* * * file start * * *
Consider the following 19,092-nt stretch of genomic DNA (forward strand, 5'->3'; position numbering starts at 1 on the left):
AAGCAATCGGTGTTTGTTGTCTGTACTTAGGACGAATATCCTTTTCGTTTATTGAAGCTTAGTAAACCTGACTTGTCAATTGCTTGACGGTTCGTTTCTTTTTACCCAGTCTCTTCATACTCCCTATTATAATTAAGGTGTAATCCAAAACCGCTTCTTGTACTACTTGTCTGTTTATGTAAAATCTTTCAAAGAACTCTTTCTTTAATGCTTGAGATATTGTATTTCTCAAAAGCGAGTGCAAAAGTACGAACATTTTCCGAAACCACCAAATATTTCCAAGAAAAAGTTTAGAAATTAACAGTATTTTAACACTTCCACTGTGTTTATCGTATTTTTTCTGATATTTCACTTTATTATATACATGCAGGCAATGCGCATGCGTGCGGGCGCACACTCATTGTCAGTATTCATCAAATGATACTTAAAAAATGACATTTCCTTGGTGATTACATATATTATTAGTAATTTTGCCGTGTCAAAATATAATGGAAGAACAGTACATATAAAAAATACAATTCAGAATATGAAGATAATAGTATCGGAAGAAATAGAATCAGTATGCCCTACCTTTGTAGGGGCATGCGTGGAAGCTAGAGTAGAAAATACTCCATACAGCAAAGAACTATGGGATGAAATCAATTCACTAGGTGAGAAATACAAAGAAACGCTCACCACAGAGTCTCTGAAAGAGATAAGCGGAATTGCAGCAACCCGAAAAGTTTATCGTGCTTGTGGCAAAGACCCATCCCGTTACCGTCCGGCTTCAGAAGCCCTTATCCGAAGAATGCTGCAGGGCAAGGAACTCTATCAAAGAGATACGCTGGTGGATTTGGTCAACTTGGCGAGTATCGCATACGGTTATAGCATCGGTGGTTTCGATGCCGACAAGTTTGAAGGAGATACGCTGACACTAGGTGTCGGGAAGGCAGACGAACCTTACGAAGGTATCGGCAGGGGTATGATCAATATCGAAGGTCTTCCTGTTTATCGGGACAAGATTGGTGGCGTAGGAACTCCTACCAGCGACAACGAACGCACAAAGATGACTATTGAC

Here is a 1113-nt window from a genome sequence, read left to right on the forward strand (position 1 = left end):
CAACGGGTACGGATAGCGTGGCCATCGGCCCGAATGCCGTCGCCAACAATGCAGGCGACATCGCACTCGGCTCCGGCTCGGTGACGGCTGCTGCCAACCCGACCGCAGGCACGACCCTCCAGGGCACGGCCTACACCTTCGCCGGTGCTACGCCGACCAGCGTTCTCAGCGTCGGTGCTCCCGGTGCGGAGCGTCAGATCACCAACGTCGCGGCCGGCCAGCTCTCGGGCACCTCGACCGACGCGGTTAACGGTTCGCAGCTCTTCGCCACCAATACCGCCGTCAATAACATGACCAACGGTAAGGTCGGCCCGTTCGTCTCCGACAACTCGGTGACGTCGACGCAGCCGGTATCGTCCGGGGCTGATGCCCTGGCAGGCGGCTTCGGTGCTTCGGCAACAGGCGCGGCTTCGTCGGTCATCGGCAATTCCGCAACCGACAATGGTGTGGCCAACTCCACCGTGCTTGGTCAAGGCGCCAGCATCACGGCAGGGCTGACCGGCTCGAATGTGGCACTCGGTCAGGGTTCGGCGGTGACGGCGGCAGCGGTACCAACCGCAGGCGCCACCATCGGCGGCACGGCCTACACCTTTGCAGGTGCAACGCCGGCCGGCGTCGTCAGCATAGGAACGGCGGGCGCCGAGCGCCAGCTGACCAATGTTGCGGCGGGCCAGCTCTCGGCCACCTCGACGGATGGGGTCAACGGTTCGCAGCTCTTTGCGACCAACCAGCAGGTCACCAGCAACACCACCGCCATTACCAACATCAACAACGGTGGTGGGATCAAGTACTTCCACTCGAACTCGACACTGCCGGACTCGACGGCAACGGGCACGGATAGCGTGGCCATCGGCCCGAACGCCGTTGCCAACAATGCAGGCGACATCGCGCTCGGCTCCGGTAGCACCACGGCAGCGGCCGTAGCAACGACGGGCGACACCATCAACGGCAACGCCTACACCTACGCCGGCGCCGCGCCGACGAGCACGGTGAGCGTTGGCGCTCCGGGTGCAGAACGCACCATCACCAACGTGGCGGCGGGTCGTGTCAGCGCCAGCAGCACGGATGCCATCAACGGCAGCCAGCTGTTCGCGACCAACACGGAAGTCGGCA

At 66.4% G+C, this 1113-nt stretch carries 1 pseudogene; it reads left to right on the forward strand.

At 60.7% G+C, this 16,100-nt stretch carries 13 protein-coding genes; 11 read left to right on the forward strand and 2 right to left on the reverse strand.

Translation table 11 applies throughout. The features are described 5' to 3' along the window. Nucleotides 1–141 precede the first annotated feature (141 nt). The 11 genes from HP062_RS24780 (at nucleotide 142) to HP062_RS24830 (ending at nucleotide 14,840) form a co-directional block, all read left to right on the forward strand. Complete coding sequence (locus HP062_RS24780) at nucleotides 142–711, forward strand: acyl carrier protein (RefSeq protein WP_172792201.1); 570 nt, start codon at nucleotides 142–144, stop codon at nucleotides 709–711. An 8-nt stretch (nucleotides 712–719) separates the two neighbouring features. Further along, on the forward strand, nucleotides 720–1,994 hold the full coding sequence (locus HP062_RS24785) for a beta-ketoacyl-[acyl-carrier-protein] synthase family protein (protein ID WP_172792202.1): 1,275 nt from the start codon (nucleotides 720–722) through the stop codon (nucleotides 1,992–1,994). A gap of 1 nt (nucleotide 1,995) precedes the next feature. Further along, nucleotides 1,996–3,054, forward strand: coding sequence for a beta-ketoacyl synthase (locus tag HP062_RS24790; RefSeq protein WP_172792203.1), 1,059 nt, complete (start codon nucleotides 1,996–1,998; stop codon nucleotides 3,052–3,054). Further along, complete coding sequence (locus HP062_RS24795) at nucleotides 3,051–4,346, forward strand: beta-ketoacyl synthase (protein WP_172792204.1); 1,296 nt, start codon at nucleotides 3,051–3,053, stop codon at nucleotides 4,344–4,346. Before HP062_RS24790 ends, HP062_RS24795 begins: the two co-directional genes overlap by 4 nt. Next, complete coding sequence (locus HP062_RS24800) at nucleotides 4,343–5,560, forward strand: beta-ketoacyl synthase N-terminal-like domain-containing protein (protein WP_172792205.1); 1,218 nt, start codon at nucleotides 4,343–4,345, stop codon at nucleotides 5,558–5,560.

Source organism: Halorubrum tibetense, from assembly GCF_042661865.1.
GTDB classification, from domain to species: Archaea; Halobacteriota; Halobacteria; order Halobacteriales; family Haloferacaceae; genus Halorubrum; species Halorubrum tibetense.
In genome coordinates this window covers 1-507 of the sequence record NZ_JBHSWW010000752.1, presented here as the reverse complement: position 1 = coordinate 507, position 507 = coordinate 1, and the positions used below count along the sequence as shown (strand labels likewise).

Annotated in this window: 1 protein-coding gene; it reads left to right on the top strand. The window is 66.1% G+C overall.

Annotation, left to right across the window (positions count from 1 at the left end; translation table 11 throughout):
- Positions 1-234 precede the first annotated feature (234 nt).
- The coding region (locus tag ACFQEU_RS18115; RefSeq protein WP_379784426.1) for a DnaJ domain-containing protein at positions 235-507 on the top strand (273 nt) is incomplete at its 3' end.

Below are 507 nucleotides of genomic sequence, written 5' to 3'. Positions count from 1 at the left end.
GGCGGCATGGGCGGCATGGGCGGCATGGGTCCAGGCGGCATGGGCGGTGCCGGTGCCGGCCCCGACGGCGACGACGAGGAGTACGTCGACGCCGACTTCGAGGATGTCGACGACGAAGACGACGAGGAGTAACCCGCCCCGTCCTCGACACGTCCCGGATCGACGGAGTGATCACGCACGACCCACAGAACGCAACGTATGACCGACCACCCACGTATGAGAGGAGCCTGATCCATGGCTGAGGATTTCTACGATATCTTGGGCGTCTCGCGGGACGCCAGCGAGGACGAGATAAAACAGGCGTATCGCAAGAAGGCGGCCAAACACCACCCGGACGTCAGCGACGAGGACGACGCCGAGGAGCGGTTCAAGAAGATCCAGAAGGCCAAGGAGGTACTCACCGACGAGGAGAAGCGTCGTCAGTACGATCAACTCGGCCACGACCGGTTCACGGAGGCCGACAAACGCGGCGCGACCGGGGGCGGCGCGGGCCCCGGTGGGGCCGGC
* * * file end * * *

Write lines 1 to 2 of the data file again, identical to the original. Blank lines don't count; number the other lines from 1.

Consider the following 19,092-nt stretch of genomic DNA (forward strand, 5'->3'; position numbering starts at 1 on the left):
AAGCAATCGGTGTTTGTTGTCTGTACTTAGGACGAATATCCTTTTCGTTTATTGAAGCTTAGTAAACCTGACTTGTCAATTGCTTGACGGTTCGTTTCTTTTTACCCAGTCTCTTCATACTCCCTATTATAATTAAGGTGTAATCCAAAACCGCTTCTTGTACTACTTGTCTGTTTATGTAAAATCTTTCAAAGAACTCTTTCTTTAATGCTTGAGATATTGTATTTCTCAAAAGCGAGTGCAAAAGTACGAACATTTTCCGAAACCACCAAATATTTCCAAGAAAAAGTTTAGAAATTAACAGTATTTTAACACTTCCACTGTGTTTATCGTATTTTTTCTGATATTTCACTTTATTATATACATGCAGGCAATGCGCATGCGTGCGGGCGCACACTCATTGTCAGTATTCATCAAATGATACTTAAAAAATGACATTTCCTTGGTGATTACATATATTATTAGTAATTTTGCCGTGTCAAAATATAATGGAAGAACAGTACATATAAAAAATACAATTCAGAATATGAAGATAATAGTATCGGAAGAAATAGAATCAGTATGCCCTACCTTTGTAGGGGCATGCGTGGAAGCTAGAGTAGAAAATACTCCATACAGCAAAGAACTATGGGATGAAATCAATTCACTAGGTGAGAAATACAAAGAAACGCTCACCACAGAGTCTCTGAAAGAGATAAGCGGAATTGCAGCAACCCGAAAAGTTTATCGTGCTTGTGGCAAAGACCCATCCCGTTACCGTCCGGCTTCAGAAGCCCTTATCCGAAGAATGCTGCAGGGCAAGGAACTCTATCAAAGAGATACGCTGGTGGATTTGGTCAACTTGGCGAGTATCGCATACGGTTATAGCATCGGTGGTTTCGATGCCGACAAGTTTGAAGGAGATACGCTGACACTAGGTGTCGGGAAGGCAGACGAACCTTACGAAGGTATCGGCAGGGGTATGATCAATATCGAAGGTCTTCCTGTTTATCGGGACAAGATTGGTGGCGTAGGAACTCCTACCAGCGACAACGAACGCACAAAGATGACTATTGAC